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After the horrible and definitely spiritless first output “Vên”, the folk metal band from Switzerland put out their first full length album and called their style the New wave of folk metal in allusion to the legendary New wave of British heavy metal. Even though this characterization seems somewhat overrated and even megalomaniac to me and even though we can’t truly talk about something new because way too many folk metal bands emerged throughout the past years, this album is numerous times better than the first output. But one can’t call this record the pinnacle of folk music. Basically, we have death metal with some flutes on this record and a few more relaxed and shorter songs. If you want to discover truly beautiful and inspiring folk music, I suggest you to check out bands such as “Ulver “and “Empyrium” or the more commercial and hyped stuff like “Elvenking”, “Turisas” and “Tyr” or the harder stuff like early “Cruachan” and “Manegarm”. Some German medieval metal bands like “In Extremo” or “Saltatio Mortis” are also worth to be checked out if you’re interested in original folk rock or metal music. Eluveitie are amongst the weaker bands of this quite diversified and widely spread genre but still better than modern and stereotypical joke bands like “Swashbuckle” or “Alestorm”.
The positive thing about this album is first of all an improved sound which we can hear on “Uis elveti” right on from the start. The song is a new recording from the first output and sounds more dynamical and authentic. The folk instruments sound fresh and the musicians have improved their skills. The choirs sound convincing and mystical and not as ridiculous as on the previous release. The guitars, bass and drums do a more technical and elaborated job and are at the same time able to create a little bit more atmosphere and tension as in the first album. Especially the singer has improved his vocal skills and varies more than before. The band made a big step forward and that was a highly necessary thing to do. The difficult mixture between Scandinavian melodic death metal and Celtic folk melodies works pretty well in a couple of songs like the new recording of “Uis elveti”, the following “Your gaulish war” and the epic and diversified “The endless knot” which is not only the longest but at the same time the best track on here.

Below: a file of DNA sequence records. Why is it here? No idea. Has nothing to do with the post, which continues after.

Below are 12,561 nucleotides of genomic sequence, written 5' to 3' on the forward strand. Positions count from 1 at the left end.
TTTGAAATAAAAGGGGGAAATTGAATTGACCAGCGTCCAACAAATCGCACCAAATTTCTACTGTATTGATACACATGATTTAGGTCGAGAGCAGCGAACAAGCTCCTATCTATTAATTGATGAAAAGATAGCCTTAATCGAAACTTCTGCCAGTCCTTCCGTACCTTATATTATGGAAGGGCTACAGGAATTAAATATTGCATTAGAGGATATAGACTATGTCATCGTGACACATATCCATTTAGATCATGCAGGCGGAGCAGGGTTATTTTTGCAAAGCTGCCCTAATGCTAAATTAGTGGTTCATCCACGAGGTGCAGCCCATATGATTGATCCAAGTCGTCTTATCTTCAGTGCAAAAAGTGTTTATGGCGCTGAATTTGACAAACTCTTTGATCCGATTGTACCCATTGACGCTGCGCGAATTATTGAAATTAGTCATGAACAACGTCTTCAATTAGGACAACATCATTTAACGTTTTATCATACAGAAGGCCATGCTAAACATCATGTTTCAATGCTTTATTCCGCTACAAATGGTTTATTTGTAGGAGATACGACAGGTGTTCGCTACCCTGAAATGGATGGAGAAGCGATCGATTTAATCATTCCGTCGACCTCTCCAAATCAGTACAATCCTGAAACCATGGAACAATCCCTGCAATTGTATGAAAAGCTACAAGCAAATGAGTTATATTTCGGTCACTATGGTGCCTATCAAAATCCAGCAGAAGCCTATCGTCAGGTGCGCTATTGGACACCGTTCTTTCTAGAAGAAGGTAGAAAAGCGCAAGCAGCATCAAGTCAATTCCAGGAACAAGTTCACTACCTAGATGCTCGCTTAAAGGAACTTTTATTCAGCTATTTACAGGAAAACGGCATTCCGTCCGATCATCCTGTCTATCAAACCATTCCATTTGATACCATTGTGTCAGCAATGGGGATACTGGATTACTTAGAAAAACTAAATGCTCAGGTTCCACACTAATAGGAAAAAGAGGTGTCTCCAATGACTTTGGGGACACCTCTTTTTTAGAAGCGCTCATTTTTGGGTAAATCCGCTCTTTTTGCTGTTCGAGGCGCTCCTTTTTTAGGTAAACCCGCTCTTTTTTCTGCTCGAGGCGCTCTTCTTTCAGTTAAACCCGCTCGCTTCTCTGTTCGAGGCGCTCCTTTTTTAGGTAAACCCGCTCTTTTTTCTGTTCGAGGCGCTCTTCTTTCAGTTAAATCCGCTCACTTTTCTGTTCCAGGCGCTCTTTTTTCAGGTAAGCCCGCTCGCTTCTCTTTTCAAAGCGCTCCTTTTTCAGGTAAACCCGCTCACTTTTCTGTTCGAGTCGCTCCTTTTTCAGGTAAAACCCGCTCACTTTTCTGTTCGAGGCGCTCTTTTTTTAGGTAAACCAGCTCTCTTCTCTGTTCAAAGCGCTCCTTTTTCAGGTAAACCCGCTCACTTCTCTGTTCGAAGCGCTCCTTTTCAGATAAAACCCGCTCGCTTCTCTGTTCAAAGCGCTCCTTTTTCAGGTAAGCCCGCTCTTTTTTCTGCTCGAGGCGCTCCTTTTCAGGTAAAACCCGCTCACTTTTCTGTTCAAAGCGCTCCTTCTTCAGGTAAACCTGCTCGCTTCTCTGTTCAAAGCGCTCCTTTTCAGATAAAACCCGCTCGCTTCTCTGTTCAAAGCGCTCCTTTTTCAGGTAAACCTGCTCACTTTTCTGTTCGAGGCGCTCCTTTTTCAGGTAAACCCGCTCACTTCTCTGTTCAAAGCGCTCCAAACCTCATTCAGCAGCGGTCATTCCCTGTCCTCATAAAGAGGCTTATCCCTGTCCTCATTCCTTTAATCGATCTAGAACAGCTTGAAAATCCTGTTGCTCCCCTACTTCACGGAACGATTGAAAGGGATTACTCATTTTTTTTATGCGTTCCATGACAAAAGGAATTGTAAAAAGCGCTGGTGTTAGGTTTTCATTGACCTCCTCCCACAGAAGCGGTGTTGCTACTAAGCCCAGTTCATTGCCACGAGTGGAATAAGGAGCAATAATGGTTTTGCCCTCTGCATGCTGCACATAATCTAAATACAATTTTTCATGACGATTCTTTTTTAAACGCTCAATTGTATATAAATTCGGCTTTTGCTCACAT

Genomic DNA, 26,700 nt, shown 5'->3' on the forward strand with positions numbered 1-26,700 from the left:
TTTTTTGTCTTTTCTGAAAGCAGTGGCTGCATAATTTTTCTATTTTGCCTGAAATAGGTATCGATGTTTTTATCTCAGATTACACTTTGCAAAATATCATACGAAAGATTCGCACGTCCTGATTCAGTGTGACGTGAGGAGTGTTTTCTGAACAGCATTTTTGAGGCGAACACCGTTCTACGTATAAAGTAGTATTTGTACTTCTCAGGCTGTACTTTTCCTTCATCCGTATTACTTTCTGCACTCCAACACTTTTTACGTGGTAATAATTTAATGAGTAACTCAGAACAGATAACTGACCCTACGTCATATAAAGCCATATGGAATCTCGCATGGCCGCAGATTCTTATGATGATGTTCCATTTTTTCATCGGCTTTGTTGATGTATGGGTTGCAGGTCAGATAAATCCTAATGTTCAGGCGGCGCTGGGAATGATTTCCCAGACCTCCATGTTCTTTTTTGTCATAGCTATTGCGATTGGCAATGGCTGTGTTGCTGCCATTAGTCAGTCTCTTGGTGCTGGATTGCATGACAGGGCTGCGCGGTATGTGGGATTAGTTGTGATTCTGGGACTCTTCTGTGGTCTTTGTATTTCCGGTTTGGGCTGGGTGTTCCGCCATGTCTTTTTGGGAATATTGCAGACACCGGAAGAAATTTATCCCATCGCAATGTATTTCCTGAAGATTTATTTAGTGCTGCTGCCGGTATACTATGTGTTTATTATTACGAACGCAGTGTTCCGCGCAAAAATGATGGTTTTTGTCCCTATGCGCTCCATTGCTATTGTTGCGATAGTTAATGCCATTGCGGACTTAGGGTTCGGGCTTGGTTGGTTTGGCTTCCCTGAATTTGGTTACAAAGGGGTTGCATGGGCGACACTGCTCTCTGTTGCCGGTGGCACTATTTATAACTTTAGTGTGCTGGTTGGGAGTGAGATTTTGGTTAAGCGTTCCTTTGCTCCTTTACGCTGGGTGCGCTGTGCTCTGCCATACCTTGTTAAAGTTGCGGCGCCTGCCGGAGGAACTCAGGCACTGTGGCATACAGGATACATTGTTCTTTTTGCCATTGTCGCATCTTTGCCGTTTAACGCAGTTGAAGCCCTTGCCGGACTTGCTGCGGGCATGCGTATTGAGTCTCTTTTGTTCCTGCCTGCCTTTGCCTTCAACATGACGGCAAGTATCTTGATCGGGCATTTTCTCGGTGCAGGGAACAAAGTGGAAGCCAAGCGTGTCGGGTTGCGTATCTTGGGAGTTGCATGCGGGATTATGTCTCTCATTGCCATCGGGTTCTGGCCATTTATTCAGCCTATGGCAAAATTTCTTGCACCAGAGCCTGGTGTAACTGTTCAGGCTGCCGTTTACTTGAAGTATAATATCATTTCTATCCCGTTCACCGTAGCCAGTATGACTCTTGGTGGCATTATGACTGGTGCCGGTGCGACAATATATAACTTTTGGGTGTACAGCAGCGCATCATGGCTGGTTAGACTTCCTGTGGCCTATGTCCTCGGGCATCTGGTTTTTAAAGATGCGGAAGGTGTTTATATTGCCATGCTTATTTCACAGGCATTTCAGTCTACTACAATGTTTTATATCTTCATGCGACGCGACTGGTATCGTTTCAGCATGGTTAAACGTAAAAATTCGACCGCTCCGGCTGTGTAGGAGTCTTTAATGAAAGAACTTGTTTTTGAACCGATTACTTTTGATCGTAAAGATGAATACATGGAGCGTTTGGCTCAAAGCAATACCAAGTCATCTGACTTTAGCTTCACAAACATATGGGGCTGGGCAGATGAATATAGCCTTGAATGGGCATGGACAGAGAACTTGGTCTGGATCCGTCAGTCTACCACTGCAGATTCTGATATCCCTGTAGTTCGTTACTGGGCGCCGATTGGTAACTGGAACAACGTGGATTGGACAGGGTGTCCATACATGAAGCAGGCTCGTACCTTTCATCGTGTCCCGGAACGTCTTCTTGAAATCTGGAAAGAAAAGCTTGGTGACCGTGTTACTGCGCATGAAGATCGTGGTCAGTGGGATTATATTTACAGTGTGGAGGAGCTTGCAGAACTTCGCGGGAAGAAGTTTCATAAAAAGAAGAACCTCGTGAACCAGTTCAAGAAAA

The negative point is that this mixture tends too often too much towards the death metal influences rather than towards the pretty folk melodies. “Siraxta” is such a case as it is a track that starts with mystical and inspiring choirs. The well developed atmosphere is completely abandoned when aggressive vocals come in, guitars shred over the flutes and the drums seem to play fast placed tennis in the background. “Tegernako” mixes chilling folk passages with nice fiddles and flutes with high speed melodic death metal passages but while the song is diversified and surely interesting to listen to this mixture doesn’t fit and isn’t coherent at all. It sounds as if someone would hear a song from “Cruachan” or “Skyclad” and another one from “In Flames” or “Dark Tranquility” in the same room at the same time. It’s a little bit annoying to concentrate on this extreme mixture.
To keep it short, this record overrules the horrible first record that any possible fan should skip and begin with this record. It is not as brilliant as the upcoming “Slania” that really mixed both sides of the band in a coherent way by creating catchy death metal tunes with strong folk and power metal influences but “Spirit” can be interpreted as a good effort and transitional album between the worst and best phases of the band. In the end I would only suggest buying this record to the faithful fans that really adore this band but one should not believe the hype and think that this album is something outstanding or revolutionary. It’s though pretty well done and pretty well done when the band decides to focus on either the folk or the death metal side. When they do both, it gets a Doctor Jekyll and Mister Hyde record with schizophrenic touches. It’s an interesting thing to observe and analyze but surely not anybody’s thing and as heavy to digest as a Celtic “menhir” or monolith.